no more DEVEL, PRE, or RC, no more premature labels guessing when things might be STABLE.  Just 3.1.0.1. Further testing from the rest of you will show whether anyone can consider it stable, unstable, usable or as buggy as raw earth.

From the developers; We use it. We love it. Try it, and see for yourselves.

Some of the stuff you will find there is;

  • a lot of small changes aimed towards easier use and configuration (three cheers to those who nagged long an hard for this).
  • a lot of network RFC compliance extensions, making 3.1 much more capable of meeting modern network needs. The future still holds improvements, but 3.1 is definitely better in many respects than everything that came before.
  • a lot of things to make Squid a better experience for your own users. More seamless network recovery tricks than ever before. We have even tagged along behind the international localization bandwagon in our own way to make the errors squid does have to show both pretty and readable.

Sadly, careful readers will notice a section of the Release Notes labeled “Regressions against 2.7″.  Yes, those of you who moved to 2.7 because you needed some brand new feature there may still have trouble migrating up to 3.1. What we have done is to port as many of the 2.6 features and fixes as we could. A few did not make it in time, but will be coming in 3.2, alongside the features added as experimental in 2.7.

On the overview:

  • 2.5 has disappeared over the horizon into the long dark night of obsoletion.
  • 2.6 is itself officially aging out now. Supported, but the developer first response is “can you try something newer?”.
  • 2.7 is being maintained for the few extremely high-performance accelerator setups. But in general the Squid-2 sequence is aging out for us developers.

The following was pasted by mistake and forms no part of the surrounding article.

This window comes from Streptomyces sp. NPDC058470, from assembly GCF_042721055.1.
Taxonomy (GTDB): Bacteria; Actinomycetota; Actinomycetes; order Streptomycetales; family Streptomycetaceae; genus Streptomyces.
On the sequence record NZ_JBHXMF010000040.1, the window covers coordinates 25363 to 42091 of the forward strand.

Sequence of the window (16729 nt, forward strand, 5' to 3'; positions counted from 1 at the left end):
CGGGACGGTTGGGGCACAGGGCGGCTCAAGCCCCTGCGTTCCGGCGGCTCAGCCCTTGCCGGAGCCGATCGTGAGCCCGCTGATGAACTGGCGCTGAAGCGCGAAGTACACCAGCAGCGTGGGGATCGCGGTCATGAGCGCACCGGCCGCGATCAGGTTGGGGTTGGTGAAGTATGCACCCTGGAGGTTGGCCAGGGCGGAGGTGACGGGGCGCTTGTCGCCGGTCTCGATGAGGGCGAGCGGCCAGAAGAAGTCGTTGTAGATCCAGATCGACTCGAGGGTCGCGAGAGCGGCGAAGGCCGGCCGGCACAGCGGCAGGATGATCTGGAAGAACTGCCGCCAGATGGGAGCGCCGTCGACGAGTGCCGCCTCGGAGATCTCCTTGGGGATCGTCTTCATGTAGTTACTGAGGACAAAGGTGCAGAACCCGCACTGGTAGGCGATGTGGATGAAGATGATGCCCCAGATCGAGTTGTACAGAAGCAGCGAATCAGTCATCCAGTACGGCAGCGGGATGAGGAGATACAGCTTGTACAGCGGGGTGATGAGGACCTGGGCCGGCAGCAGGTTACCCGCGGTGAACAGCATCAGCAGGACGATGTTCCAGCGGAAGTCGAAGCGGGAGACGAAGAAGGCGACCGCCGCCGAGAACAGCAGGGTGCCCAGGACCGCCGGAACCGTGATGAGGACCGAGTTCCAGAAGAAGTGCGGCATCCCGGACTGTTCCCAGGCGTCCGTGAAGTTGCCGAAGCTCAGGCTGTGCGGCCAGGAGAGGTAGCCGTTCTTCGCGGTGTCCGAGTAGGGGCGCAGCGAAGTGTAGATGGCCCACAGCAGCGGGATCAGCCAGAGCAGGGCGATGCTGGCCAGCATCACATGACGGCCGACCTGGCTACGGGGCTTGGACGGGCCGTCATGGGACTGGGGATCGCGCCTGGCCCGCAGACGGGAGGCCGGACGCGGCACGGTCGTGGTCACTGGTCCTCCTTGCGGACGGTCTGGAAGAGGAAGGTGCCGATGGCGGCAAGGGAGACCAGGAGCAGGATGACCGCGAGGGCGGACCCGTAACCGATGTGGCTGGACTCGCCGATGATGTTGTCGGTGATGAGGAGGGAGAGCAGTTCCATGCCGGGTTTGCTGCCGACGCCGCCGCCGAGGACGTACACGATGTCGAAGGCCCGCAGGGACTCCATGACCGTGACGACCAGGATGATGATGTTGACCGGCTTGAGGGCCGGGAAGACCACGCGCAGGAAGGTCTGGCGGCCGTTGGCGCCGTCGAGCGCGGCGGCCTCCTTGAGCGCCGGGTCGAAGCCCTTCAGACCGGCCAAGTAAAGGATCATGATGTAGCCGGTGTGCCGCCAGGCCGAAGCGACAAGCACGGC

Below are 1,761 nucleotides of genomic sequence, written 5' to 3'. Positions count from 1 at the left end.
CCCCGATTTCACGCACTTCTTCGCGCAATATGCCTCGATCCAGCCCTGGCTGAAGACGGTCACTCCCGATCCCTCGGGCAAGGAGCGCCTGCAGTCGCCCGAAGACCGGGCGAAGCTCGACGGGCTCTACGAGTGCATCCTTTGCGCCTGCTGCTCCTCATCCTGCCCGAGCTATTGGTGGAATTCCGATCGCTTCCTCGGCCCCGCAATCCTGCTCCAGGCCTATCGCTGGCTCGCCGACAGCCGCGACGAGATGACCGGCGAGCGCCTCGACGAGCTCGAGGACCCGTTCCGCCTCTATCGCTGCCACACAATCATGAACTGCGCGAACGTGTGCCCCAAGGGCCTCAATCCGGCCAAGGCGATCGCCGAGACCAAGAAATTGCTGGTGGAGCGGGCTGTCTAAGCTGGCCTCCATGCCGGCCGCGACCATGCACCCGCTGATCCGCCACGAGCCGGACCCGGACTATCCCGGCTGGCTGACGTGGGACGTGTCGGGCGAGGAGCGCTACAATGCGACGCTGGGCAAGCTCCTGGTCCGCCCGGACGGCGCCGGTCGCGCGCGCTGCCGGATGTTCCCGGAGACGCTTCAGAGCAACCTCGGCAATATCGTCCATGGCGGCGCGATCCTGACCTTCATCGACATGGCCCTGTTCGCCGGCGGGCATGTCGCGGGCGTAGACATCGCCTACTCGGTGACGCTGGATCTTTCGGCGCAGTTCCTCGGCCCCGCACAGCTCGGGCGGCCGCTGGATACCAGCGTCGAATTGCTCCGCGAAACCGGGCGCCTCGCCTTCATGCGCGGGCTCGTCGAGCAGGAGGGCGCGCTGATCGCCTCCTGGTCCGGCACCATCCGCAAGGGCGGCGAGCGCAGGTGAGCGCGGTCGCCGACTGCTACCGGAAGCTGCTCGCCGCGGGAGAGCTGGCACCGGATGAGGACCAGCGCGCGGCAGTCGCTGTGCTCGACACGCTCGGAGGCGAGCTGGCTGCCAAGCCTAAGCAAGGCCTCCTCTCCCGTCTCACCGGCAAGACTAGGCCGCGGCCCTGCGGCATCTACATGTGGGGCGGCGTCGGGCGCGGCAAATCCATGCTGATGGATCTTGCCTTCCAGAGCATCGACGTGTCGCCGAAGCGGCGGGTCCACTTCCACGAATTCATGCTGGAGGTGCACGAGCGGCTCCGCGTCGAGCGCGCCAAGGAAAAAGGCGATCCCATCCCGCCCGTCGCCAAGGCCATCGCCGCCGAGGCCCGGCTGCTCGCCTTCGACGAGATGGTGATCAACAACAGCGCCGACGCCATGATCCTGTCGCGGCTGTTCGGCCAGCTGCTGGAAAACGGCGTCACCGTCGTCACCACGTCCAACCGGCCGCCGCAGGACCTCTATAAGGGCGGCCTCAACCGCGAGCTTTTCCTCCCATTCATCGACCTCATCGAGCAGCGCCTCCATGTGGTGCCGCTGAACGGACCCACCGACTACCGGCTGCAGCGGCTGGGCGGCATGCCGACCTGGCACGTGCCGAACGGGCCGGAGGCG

• 3.0 has reached a point of stability, though not fully-featured.
  • 3.1 is available for testing as the next step up. You should be planning to migrate up to 3.1 or later release.

If there are any features holding you to Squid-2, or even an issues you find with testing Squid-3 speak up, we rely on your input to choose the most needed features for porting.

Thank you all, and enjoy your use of Squid 3.1

Chunked Decoding

April 29, 2008

We have been getting a growing number of reports and bugs from people using Squid 3.0 described as ‘squid producing a blank page’ when bypassing squid apparently works.

Sounds familiar to some yes? I’m bringing it up now because while it is an old problem, its not the TCP issues Adrian wrote about earlier and you should also check if you find its not this. Which incidentally can have exactly the same visible effects for end-users.

This ‘new’ issue is caused by certain widely-used web servers which shall remain nameless and unadvertised by me. Which always respond with HTTP/1.1 chunked-encoding of pages.

Servers are explicitly forbidden from sending that particular encoding type to software announcing itself as HTTP/1.0 (such as squid). But the broken server is doing it anyway!

Ironically: The authors use this server on their own help and support website. So those who are having this problem both see it as a squid problem, and can’t find or see any solution they may have posted anyway.

How to tell if this is your problem?

Use squidclient to make a web request that bypasses the squid proxy. It should send out the HTTP/1.0 request and get a page back. If the headers of the response include “Transfer-Encoding: chunked” there is your problem.

This is currently only an issue in Squid 2.5 or earlier and 3.0, which is still highly modeled around 2.5.